new tools peek into brain consciousness; may help doctors determine if patients are truly brain dead - one way car alarm

by:Kingcobra     2019-09-10
new tools peek into brain consciousness; may help doctors determine if patients are truly brain dead  -  one way car alarm
Picture: thinkstock source: when people have such a severe brain injury that they can't squeeze their lover's hand or make other responses, if they have any lingering awareness or are in a plant State, there are few good ways to judge them.
Now researchers have created a tool to look inside the brain and measure awareness to varying degrees.
The work reported at night is highly experimental and is not ready for bedside use
If it succeeds, a big problem is how to use it without causing false hope.
No one knows that the level of consciousness at some point after the injury really predicts recovery.
But, it gives hope that one day doctors can track awareness as easily as checking blood pressure.
Dr. Marcello mini, a neuroscientist at the University of Milan in Italy, said: "consciousness will grow and shrink . " He led the study to quantify what happened in different situations.
It looks obvious.
During deep sleep, consciousness disappears and doctors slip under anesthesia.
However, scientists do not have a good way to measure consciousness, especially when the patient appears unconscious.
It is important to try to distinguish whether the patient is at least a minimum consciousness, not a plant state, because the earlier signs of consciousness, the greater the chance of recovery.
Today, doctors check whether these patients can blink or move their limbs under orders, or respond to touch or pain.
If not, a scan of brain electrical activity may provide clues.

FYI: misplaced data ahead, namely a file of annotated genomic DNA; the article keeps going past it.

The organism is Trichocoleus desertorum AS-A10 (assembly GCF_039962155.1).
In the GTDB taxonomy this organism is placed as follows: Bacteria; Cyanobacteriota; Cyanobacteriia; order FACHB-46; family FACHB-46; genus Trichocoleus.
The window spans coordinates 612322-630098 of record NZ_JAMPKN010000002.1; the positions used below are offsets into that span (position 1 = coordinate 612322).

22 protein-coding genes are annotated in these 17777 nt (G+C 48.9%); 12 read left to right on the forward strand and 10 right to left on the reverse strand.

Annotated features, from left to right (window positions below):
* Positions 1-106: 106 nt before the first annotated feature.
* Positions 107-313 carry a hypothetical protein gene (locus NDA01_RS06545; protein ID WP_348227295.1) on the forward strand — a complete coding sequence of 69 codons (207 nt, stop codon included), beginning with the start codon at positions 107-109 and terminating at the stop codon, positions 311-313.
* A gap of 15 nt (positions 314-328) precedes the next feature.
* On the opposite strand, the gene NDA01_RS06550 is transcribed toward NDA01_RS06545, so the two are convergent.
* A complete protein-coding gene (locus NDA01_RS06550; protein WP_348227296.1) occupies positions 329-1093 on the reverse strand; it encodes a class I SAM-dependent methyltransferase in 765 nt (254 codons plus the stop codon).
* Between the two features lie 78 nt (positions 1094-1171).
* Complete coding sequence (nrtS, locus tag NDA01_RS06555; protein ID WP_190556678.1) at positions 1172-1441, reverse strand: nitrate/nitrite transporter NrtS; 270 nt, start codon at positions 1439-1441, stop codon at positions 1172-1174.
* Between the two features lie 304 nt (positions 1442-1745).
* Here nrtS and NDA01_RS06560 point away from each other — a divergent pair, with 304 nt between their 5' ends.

Scientists even put patients who looked unconscious in an MRI scanner and let them imagine throwing a ball.
The brain's response can show if they are aware of it, but they can't show it. this is called locking. in syndrome.
But there are shortcomings in these tests.
The new work, reported in the journal Science Translational Medicine, aims to find an easier and more objective measure.
This is based on the theory that consciousness depends on the complexity of brain activity, the degree of connection and processing of information in different regions.
For example, a neighbor's car alarm may not wake you up when you are asleep, but your brain will still process the sound you hear.
When you are fully awake, it also handles how annoying the alarm clock is and how long it will sound.
Dr. Massimini's team will have two wells.
Known medical devices
First, the coil emits a powerful magnetic pulse that stimulates the brain through the skull and basically knocks on it and says "wake up ".
"Then, the EEG measures the brain waves by the electrodes attached to the scalp, recording the activity patterns of the response of the neurons.
The last trick: the researchers created a formula to compare the complexity of these brain patterns by "compressing" them, such as compressing digital files for email delivery.
The numerical measurements they get are called PCI, which is the computational complexity index.
The team compared the tests of 32 awake, asleep, dreaming or narcotic health people and 20 people with various severe brain injuries.
Two locked patients.
They reported that in the syndrome, they clearly realized that the score was almost as high as that of a sober and healthy person.
Patients diagnosed with plant status scored lower than those who lost consciousness through the most powerful anesthesia.
The lowest consciousness is-between.
This strategy may miss awareness, so it will not give the doctor enough information to endof-
The researchers warned that life was decided.
But the groundbreaking study provides very promising clues, says Dr. Nicholas Shiff, professor of neurology and neuroscience at wilcornell Medical School in New York, who is not part of the project.
Dr. Lori Shutter added that if it is ultimately proven to be effective, the greater impact may be to help doctors study whether patients have improved when they receive different treatments, A brain intensive care unit expert at the University of Pittsburgh was also not involved in the work.
But she warns that finding a trace of consciousness can mislead families who want to see miracles long after the possibility of improvement ends.
"This may provide a lot of insight," Dr. Shutter said . ".
"The downside is how will a family react once you prove any awareness?
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